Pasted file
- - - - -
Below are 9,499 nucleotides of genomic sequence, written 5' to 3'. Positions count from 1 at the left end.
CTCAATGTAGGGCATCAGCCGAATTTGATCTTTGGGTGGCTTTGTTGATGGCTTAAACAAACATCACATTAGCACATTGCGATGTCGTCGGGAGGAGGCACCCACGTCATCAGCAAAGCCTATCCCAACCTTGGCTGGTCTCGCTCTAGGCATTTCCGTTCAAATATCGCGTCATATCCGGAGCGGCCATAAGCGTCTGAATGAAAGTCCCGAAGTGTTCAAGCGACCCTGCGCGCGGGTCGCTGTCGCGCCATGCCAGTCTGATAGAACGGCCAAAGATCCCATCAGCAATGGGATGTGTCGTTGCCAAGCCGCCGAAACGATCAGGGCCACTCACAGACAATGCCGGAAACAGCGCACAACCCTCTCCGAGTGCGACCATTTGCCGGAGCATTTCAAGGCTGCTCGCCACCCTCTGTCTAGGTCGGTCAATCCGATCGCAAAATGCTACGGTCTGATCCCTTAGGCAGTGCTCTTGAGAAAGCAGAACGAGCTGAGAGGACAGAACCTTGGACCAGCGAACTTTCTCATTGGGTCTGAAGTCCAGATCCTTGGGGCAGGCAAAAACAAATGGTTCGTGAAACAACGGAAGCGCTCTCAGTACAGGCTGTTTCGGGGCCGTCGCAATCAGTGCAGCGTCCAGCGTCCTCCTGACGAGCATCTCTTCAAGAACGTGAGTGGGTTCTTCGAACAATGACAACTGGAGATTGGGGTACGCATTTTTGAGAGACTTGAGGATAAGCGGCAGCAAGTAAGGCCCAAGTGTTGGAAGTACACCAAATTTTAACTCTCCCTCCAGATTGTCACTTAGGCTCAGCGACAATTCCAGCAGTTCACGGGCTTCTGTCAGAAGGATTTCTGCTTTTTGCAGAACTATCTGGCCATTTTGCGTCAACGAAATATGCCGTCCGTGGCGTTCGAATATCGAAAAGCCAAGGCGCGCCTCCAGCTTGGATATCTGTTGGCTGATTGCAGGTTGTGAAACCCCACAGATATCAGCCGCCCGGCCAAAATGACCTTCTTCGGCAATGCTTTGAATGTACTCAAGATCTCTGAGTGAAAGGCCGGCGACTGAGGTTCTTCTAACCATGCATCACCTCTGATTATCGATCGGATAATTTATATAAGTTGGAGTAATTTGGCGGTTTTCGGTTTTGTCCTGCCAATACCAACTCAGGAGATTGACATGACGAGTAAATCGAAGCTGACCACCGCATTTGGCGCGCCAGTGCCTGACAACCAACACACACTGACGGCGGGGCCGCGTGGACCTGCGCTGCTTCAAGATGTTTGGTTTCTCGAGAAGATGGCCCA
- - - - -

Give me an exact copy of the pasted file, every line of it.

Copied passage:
Below are 9,499 nucleotides of genomic sequence, written 5' to 3'. Positions count from 1 at the left end.
CTCAATGTAGGGCATCAGCCGAATTTGATCTTTGGGTGGCTTTGTTGATGGCTTAAACAAACATCACATTAGCACATTGCGATGTCGTCGGGAGGAGGCACCCACGTCATCAGCAAAGCCTATCCCAACCTTGGCTGGTCTCGCTCTAGGCATTTCCGTTCAAATATCGCGTCATATCCGGAGCGGCCATAAGCGTCTGAATGAAAGTCCCGAAGTGTTCAAGCGACCCTGCGCGCGGGTCGCTGTCGCGCCATGCCAGTCTGATAGAACGGCCAAAGATCCCATCAGCAATGGGATGTGTCGTTGCCAAGCCGCCGAAACGATCAGGGCCACTCACAGACAATGCCGGAAACAGCGCACAACCCTCTCCGAGTGCGACCATTTGCCGGAGCATTTCAAGGCTGCTCGCCACCCTCTGTCTAGGTCGGTCAATCCGATCGCAAAATGCTACGGTCTGATCCCTTAGGCAGTGCTCTTGAGAAAGCAGAACGAGCTGAGAGGACAGAACCTTGGACCAGCGAACTTTCTCATTGGGTCTGAAGTCCAGATCCTTGGGGCAGGCAAAAACAAATGGTTCGTGAAACAACGGAAGCGCTCTCAGTACAGGCTGTTTCGGGGCCGTCGCAATCAGTGCAGCGTCCAGCGTCCTCCTGACGAGCATCTCTTCAAGAACGTGAGTGGGTTCTTCGAACAATGACAACTGGAGATTGGGGTACGCATTTTTGAGAGACTTGAGGATAAGCGGCAGCAAGTAAGGCCCAAGTGTTGGAAGTACACCAAATTTTAACTCTCCCTCCAGATTGTCACTTAGGCTCAGCGACAATTCCAGCAGTTCACGGGCTTCTGTCAGAAGGATTTCTGCTTTTTGCAGAACTATCTGGCCATTTTGCGTCAACGAAATATGCCGTCCGTGGCGTTCGAATATCGAAAAGCCAAGGCGCGCCTCCAGCTTGGATATCTGTTGGCTGATTGCAGGTTGTGAAACCCCACAGATATCAGCCGCCCGGCCAAAATGACCTTCTTCGGCAATGCTTTGAATGTACTCAAGATCTCTGAGTGAAAGGCCGGCGACTGAGGTTCTTCTAACCATGCATCACCTCTGATTATCGATCGGATAATTTATATAAGTTGGAGTAATTTGGCGGTTTTCGGTTTTGTCCTGCCAATACCAACTCAGGAGATTGACATGACGAGTAAATCGAAGCTGACCACCGCATTTGGCGCGCCAGTGCCTGACAACCAACACACACTGACGGCGGGGCCGCGTGGACCTGCGCTGCTTCAAGATGTTTGGTTTCTCGAGAAGATGGCCCA